The Wireless Access Providers’ Association (WAPA) today sent out an advisory to its membership, advising them to stop using 5600 – 5650 MHz spectrum because of interference with C-band weather radar systems.
This advisory follows an investigation by the Open Spectrum Alliance (OSA) into spectrum which may be feasible to demonstrate an industry self-regulation model through lite-licensing spectrum for terrestrial point-to-point wireless links in the 5.9 – 6.1Ghz range.
In discussions with the South African Weather Service, OSA found that wireless access providers are currently causing interference with C-band weather radar systems.
C-band weather radar is used for measuring rainfall, flood prediction, aviation safety, storm tracking / prediction, civil and industrial disaster mitigation as well agricultural and environmental management.
WAPA and the OSA would like to encourage more transparency in the use of frequency spectrum in South Africa. Spectrum is a national resource and it is in the interest of all citizens that spectrum be used as efficiently as possible. There is a need for greater public awareness and education around spectrum resources in South Africa.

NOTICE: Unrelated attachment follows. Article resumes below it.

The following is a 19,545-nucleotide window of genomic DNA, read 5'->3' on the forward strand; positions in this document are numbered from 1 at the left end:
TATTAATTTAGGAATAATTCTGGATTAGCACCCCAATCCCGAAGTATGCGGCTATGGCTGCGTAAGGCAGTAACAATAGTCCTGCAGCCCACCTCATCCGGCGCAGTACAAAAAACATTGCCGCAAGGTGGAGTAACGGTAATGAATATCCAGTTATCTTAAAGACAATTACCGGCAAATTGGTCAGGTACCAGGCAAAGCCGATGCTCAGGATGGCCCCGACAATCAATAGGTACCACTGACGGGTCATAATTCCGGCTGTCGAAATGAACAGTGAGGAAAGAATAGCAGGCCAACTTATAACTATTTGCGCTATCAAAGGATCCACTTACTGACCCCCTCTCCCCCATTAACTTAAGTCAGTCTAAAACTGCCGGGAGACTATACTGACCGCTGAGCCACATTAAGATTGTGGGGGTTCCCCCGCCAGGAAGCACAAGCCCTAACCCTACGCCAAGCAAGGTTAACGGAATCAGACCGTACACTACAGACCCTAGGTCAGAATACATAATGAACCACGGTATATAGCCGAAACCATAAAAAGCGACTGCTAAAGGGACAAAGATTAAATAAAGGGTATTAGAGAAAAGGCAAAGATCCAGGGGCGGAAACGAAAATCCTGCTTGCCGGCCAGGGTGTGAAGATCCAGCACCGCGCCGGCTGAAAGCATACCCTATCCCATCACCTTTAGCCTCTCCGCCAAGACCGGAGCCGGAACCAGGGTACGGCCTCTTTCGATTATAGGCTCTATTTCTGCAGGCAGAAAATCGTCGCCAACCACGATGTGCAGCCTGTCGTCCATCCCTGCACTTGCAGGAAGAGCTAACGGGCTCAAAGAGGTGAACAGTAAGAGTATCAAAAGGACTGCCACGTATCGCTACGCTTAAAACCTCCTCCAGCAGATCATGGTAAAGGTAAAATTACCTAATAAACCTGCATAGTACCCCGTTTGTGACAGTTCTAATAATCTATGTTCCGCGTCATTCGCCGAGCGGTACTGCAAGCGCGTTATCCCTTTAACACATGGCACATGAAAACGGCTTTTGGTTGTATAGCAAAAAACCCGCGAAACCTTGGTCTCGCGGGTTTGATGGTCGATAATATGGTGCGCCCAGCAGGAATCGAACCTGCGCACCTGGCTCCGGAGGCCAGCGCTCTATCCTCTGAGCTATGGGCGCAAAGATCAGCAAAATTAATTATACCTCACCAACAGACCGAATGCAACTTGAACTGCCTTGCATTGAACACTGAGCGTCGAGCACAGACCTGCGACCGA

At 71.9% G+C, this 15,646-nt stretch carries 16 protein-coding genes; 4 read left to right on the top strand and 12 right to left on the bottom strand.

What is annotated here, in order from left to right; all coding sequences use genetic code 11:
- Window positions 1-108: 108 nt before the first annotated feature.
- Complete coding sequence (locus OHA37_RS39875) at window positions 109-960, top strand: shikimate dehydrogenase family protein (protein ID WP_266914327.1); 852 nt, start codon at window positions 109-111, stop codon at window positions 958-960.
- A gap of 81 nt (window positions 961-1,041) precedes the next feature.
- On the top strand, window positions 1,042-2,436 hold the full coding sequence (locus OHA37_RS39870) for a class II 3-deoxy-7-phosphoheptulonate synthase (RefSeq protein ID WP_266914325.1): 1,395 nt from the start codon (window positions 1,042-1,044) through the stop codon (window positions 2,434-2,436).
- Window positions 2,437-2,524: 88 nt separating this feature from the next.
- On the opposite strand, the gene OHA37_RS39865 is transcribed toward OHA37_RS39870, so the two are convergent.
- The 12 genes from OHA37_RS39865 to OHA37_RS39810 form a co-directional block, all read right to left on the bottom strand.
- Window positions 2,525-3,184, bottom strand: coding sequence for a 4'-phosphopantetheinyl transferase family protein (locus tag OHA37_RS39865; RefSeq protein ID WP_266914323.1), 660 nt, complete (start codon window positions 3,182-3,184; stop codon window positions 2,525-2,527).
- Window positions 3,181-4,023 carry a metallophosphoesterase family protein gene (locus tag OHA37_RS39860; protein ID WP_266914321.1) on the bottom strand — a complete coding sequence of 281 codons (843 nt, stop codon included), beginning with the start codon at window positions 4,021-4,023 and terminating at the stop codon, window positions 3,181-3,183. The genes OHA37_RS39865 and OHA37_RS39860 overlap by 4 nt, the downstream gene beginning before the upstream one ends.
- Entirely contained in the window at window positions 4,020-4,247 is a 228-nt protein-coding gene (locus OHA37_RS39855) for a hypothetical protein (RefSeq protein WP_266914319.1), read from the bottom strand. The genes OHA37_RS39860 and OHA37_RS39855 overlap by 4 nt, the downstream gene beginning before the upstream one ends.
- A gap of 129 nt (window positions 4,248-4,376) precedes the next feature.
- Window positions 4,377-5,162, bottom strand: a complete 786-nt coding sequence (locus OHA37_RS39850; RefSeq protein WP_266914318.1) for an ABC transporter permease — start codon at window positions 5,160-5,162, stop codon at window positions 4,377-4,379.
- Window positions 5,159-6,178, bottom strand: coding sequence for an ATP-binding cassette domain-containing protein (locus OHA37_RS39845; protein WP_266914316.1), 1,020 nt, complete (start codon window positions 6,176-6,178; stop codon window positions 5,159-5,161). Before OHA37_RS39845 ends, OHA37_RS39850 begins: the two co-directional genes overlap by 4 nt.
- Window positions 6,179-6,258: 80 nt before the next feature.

Spectrum has gone “from coal to gold” in the last few years. With 300 new ECNS licensees, many of whom will be providing fixed wireless access services, national spectrum resources will be under added pressure. Positive dialog, cooperation and a new approach to spectrum management is needed.
Open Spectrum Alliance partners currently include the ISPA, WAPA, The Shuttleworth Foundation and 24.com. Simply stated OSA is a grouping of parties with an interest in seeing more bits moving: wider network coverage, more connected citizens and more online transactions.